''Starting on my fourth hole, I was able to make a birdie and kind of get the ball rolling and it never really stopped rolling,'' Cook said. ''Kip and I were doing really good at seeing the line on the greens.''

After a bogey on 10, he birdied 11, 12 and 15 and parred the final three to get to 19-under 197.

''I think that tonight the nerves, the butterflies, all that will kind of be a little less,'' Cook said. ''I've been in the situation before and I was able to finish the job on Sunday. I think it would be a little different if I didn't play like I did on Sunday at Sea Island.''

He's making his first start in the event.

''I came in from Hawaii on Monday, so I only had two days to prepare for three courses,'' Cook said.

Landry, the second-round leader, had a 70 at the Stadium. Piller, the husband of LPGA tour player Gerina Piller, shot a 67 at La Quinta. Winless on the PGA Tour, they will join Cook in the final threesome.

''Piller's a good guy and we have played a lot together and same with Cookie,'' said Landry, the only player without a bogey after 54 holes. ''Hope the Hogs are going to come out on top.''

Rahm had a 70 at the Stadium to reach 17 under. The third-ranked Rahm beat up the par 5s again, but had four bogeys – three on par 3s. He has played the 12 par 5s in 13 under with an eagle and 11 birdies.

''A little bit of a survival day,'' Rahm said.

The wind was more of a factor on the more exposed and tighter Stadium Course.

''The course is firming up,'' Rahm said. ''I know if we have similar wind to today, if we shoot something under par, you'll be way up there contesting it over the last few holes.''

Piercy had a 66 at the Stadium.

''I controlled my ball really well today,'' he said.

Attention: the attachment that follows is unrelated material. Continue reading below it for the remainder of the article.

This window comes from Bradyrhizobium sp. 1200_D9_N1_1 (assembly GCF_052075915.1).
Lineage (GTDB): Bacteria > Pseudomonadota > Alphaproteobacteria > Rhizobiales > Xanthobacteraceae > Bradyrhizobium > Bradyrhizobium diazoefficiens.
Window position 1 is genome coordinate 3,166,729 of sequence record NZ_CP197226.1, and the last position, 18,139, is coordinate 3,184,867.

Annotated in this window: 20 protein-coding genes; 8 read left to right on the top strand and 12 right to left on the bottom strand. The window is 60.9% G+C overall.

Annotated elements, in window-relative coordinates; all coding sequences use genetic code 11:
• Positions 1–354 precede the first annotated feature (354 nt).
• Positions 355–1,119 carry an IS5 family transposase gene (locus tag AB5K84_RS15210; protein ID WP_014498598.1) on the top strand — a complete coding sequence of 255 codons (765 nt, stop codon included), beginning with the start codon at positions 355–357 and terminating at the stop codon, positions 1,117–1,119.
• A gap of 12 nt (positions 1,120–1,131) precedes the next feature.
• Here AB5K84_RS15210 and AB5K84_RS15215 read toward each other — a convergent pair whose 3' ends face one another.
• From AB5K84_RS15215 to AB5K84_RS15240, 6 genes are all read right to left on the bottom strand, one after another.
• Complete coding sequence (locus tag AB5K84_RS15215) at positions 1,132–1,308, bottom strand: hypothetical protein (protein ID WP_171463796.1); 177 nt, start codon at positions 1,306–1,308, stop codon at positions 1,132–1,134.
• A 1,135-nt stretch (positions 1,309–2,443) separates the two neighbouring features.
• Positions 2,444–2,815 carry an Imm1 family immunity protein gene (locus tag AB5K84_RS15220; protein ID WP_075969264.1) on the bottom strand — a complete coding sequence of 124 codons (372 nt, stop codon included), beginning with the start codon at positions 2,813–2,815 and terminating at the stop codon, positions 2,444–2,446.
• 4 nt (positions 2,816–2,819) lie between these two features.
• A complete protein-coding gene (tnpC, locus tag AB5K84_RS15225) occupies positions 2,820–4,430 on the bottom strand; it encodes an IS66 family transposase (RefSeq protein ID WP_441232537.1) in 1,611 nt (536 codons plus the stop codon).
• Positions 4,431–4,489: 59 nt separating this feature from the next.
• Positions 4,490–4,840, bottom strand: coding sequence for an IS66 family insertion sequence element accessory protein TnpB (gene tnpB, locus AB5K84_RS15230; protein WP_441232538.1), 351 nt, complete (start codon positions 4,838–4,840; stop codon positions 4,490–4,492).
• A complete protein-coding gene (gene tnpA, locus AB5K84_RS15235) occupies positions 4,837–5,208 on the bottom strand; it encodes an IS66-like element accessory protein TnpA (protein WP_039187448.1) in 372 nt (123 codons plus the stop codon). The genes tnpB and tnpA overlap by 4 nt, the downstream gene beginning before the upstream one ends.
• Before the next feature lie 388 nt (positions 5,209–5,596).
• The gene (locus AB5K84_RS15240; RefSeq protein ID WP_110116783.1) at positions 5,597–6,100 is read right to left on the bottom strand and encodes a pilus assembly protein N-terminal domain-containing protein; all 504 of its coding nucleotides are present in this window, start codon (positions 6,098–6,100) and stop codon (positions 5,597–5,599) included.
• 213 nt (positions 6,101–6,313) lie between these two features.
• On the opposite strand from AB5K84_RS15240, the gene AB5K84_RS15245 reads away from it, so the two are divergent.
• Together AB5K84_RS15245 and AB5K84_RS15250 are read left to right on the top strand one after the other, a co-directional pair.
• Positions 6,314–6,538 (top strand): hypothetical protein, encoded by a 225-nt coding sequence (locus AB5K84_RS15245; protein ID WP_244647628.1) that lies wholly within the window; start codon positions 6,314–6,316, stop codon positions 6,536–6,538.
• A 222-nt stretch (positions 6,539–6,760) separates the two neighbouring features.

Adam Hadwin had a 67 at La Quinta a year after shooting a third-round 59 on the course. The Canadian was 16 under along with Grayson Murray and Brandon Harkins. Murray had a 67 on the Nicklaus Course, and Harkins shot 68 at the Stadium.

Phil Mickelson missed the cut in his first tournament of the year for the second time in his career, shooting a 74 on the Stadium to finish at 4 under – four strokes from a Sunday tee time. The 47-year-old Hall of Famer was playing for the first time since late October. He also missed the cut in the Phoenix Open in his 2009 opener.

Charlie Reiter, the Palm Desert High School senior playing on the first sponsor exemption the event has given to an amateur, also missed the cut. He had three early straight double bogeys in a 77 on the Stadium that left him 1 over.

John Daly had an 80 at La Quinta. He opened with a triple bogey and had six bogeys – four in a row to start his second nine - and only one birdie. The 51-year-old Daly opened with a 69 on the Nicklaus layout and had a 71 on Friday at the Stadium.

Getty Images

Phil misses CareerBuilder cut for first time in 24 years

By Randall MellJanuary 21, 2018, 12:48 am

Phil Mickelson missed the cut Saturday at the CareerBuilder Challenge. It’s a rare occurrence in his Hall of Fame career.

He has played the event 15 times, going back to when it was known as the Bob Hope Classic. He has won it twice.

How rare is his missing the cut there?

The last time he did so, there was no such thing as a DVD, Wi-Fi, iPods, Xbox, DVR capability or YouTube.

Full-field scores from the Career Builder Challenge

CareerBuilder Challenge: Articles, photos and videos

The PGA Tour’s Jon Rahm didn’t exist, either.

The last time Mickelson missed a cut in this event was 1994, nine months before Rahm was born.

Mickelson struggled to a 2-over-par 74 in the heavy winds Saturday on the PGA West Stadium Course, missing the 54-hole cut by four shots. He hit just four of 14 fairways, just nine of 18 greens. He took a double bogey at the 15th after requiring two shots to escape the steep-walled bunker on the left side of the green.

Mickelson won’t have to wait long to try to get back in the hunt. He’s scheduled to play the Farmers Insurance Open next week at Torrey Pines in La Jolla, Calif.